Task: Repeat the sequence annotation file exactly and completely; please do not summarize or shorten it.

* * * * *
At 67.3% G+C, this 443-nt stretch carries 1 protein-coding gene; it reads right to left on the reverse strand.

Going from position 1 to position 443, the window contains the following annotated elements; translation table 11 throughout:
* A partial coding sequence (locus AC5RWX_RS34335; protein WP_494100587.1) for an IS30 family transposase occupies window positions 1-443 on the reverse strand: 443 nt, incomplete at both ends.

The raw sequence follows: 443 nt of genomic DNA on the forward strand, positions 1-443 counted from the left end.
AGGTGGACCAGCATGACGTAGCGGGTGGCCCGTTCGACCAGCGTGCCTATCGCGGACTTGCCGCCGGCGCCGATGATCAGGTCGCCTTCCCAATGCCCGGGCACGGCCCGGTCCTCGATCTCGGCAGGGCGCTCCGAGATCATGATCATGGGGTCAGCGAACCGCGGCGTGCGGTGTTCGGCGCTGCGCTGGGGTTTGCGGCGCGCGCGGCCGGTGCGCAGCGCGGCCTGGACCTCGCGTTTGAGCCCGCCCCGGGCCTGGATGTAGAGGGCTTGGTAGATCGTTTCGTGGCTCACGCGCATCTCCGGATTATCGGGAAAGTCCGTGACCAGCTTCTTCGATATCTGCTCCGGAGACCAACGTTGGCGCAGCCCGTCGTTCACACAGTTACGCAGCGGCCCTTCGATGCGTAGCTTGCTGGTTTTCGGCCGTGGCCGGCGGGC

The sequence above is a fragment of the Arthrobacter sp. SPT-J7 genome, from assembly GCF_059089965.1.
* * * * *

At 67.3% G+C, this 443-nt stretch carries 1 protein-coding gene; it reads right to left on the reverse strand.

Going from position 1 to position 443, the window contains the following annotated elements; translation table 11 throughout:
* A partial coding sequence (locus AC5RWX_RS34335; protein WP_494100587.1) for an IS30 family transposase occupies window positions 1-443 on the reverse strand: 443 nt, incomplete at both ends.

The raw sequence follows: 443 nt of genomic DNA on the forward strand, positions 1-443 counted from the left end.
AGGTGGACCAGCATGACGTAGCGGGTGGCCCGTTCGACCAGCGTGCCTATCGCGGACTTGCCGCCGGCGCCGATGATCAGGTCGCCTTCCCAATGCCCGGGCACGGCCCGGTCCTCGATCTCGGCAGGGCGCTCCGAGATCATGATCATGGGGTCAGCGAACCGCGGCGTGCGGTGTTCGGCGCTGCGCTGGGGTTTGCGGCGCGCGCGGCCGGTGCGCAGCGCGGCCTGGACCTCGCGTTTGAGCCCGCCCCGGGCCTGGATGTAGAGGGCTTGGTAGATCGTTTCGTGGCTCACGCGCATCTCCGGATTATCGGGAAAGTCCGTGACCAGCTTCTTCGATATCTGCTCCGGAGACCAACGTTGGCGCAGCCCGTCGTTCACACAGTTACGCAGCGGCCCTTCGATGCGTAGCTTGCTGGTTTTCGGCCGTGGCCGGCGGGC

The sequence above is a fragment of the Arthrobacter sp. SPT-J7 genome, from assembly GCF_059089965.1.